Next Week...
Easy deals with racism... again.

Saturday, December 29, 2018

Our Favorites from 2018


We proudly present our favorites from 2018!*

 (including DVD and Blu-Ray releases)

Peter's Picks-

I saw only four new films at the theater this year (a new low and an indicator of how much I'm hating the crap passing as movies these days), so I'm not qualified to give anything resembling a "Best of Film: 2018" list. I'll just say (very quickly) that, of the quartet of flicks I dragged myself out of the house to see, two were very good, one was passable, and one was a total misfire on a very near and dear subject. Mission Impossible: Fallout defies logic, in that it continues the upward spiral of this series, from its near-unwatchable first three installments to its edge-of-your-seat last three. I'll admit that Cruise is starting to look his age but you have to admit the guy can still pull off those stunts. If there's one downside (and it's a flaw to every one of the six chapters), it's that the twists and turns can get a tad complicated. Just do what I do and forget about keeping track of double-, triple- and quadruple-agents and just enjoy the ride. 

I enjoyed the hell out of Avengers: Infinity War, a boast anyone with half a brain would not make about Age of Ultron, a soul-sucking experience if there ever was one. Directors Anthony and Joe Russo (who were also responsible for the game-changing Captain America: Winter Soldier) somehow manage to balance screen time for dozens of Marvel heroes (famous or not) without making the affair seem bloated (hopefully Zack Snyder was taking notes). It's a fabulous tapestry with thousands of interweaving threads and a villain who might just have good intentions to go with his insane logic. 

Those were the very good. The passable was the over-rated Black Panther, a film I was expecting so much more out of, thanks to the job director Ryan Coogler did on Creed a couple years back. I'll admit there are a few interesting bits thrown in here and there but, in the end, Black Panther is brought down by the same problem most of these bloated superhero flicks contain: a really bad, really loud, really CGI-aye-aye oozing climax.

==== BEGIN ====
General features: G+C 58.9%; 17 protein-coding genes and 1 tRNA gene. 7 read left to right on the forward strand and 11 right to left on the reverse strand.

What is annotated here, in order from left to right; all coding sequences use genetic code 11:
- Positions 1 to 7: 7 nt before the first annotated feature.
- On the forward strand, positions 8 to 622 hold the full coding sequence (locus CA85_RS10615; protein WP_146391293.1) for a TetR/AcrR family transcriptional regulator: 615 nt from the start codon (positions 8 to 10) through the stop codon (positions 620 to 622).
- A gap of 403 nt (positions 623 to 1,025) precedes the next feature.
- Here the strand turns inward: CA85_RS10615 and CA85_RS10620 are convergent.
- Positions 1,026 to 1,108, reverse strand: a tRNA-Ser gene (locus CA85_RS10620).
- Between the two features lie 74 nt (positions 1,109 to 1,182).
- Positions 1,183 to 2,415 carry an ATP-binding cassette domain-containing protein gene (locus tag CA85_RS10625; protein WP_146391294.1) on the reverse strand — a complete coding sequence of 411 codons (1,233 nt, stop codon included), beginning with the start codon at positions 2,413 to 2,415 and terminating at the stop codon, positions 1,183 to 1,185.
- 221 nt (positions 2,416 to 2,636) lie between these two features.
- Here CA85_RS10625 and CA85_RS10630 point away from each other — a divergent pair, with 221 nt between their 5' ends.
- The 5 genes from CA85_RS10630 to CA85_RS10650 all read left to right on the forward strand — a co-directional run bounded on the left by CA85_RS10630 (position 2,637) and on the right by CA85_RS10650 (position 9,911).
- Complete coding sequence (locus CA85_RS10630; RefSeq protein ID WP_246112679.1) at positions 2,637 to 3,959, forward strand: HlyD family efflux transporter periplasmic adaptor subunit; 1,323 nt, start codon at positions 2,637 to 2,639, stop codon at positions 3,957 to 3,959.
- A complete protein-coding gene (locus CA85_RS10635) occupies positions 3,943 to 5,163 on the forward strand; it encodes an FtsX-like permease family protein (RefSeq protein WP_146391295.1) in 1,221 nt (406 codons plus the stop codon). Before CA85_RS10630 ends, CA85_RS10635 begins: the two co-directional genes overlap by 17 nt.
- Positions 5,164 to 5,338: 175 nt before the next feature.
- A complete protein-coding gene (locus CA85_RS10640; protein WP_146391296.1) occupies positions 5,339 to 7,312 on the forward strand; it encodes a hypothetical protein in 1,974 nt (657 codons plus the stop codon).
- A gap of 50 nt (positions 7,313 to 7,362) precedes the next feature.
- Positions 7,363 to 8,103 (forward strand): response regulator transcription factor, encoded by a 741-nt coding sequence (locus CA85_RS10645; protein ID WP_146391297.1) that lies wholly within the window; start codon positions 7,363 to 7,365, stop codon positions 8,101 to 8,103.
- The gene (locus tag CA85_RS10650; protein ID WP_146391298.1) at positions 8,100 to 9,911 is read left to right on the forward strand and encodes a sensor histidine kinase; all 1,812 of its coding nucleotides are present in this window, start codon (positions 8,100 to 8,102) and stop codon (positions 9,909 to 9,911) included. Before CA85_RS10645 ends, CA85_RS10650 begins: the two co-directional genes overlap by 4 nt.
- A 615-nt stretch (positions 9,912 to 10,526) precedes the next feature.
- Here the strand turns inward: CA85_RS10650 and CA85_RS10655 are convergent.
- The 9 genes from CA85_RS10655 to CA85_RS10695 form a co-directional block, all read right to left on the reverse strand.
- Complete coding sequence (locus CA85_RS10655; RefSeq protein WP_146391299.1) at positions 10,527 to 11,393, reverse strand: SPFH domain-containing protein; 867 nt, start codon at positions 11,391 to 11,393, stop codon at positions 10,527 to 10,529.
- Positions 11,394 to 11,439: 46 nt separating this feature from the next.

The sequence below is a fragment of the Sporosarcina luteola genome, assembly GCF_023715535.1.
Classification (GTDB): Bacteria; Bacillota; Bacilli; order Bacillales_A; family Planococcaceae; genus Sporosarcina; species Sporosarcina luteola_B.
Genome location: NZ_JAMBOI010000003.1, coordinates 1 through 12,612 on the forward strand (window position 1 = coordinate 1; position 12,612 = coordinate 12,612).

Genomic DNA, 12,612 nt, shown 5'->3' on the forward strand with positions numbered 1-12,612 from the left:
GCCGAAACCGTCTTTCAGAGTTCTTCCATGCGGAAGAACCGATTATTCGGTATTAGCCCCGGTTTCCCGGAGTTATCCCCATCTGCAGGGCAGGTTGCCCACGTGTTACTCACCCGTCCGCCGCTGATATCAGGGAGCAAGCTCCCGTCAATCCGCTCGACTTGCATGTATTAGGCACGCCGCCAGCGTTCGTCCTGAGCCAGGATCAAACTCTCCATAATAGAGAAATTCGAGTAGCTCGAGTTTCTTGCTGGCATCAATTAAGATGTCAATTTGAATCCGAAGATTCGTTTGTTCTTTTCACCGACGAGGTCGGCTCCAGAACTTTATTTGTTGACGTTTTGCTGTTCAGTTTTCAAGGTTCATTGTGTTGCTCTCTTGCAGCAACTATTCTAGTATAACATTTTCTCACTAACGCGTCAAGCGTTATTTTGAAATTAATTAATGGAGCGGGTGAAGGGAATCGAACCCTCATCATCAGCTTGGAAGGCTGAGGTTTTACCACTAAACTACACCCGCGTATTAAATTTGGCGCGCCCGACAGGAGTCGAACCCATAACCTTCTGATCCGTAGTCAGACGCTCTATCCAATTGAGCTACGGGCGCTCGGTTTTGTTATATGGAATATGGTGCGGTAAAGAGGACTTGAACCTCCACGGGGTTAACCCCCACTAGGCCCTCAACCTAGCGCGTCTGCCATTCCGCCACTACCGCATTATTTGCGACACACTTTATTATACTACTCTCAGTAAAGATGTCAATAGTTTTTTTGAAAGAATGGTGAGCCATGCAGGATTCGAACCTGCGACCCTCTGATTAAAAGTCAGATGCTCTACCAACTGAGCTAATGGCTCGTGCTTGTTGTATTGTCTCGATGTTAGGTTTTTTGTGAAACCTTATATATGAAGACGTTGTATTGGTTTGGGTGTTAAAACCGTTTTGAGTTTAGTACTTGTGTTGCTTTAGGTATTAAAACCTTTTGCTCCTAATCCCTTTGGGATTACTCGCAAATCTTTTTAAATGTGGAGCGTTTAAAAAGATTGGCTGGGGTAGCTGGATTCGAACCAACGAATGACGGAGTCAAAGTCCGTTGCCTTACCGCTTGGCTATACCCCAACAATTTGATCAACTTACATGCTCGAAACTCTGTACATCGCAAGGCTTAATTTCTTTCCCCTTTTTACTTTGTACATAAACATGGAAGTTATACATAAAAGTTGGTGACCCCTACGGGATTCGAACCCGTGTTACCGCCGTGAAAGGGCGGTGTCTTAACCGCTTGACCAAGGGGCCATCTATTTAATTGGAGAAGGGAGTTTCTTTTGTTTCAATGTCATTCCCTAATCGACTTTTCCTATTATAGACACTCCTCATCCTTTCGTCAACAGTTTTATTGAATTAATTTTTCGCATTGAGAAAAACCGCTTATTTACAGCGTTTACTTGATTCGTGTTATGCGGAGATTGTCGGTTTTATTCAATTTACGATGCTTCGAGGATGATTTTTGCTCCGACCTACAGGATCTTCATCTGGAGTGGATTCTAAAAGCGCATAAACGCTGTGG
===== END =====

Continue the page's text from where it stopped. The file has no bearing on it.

Accept no imitations
And the misfire? Oh, my. What a misfire. How does one transform a larger-than-life figure like Freddie Mercury and a wondrous spectacle such as (was) Queen into a Hallmark-Behind-the-Music-crapfest like Bohemian Rhapsody? Well, first, of course, you get the blessing of two of its members (and why do I get the feeling John Deacon was the smartest survivor when he declared Queen dead after Freddie's passing?) to jettison anything resembling actual history for pathos (just go right ahead and google Bohemian Rhapsody and "accuracy" as I don't have the space here to rant... other than to mention I found it fascinating that the band performed "Fat Bottomed Girls" live four years before they recorded it!). Then, keep that homosexual vibe subtle enough for grandma to digest. Hit all the right beats (anyone want to know how Brian May devised "We Will Rock You?") and ignore the really great music the kids in the audience wouldn't recognize anyway ("Death on Two Legs" anyone?). Yeah, sure, Rami Malek is pretty good, with his fake teeth and oh-so-fake mustache, but not good enough to carry us through scenes like the Live Aid scene that flitters back and forth from the band to the amazed backstage admirers (the goofy look on Jim Hutton's face reminded me of the singing nun segment of Airplane!). Ironically, the only right note, to me, about this 134-minute Wayne's World skit is the "Don't Stop Me Now" video played over the end credits. Actual footage of the actual band performing. Now that would have been something to champion!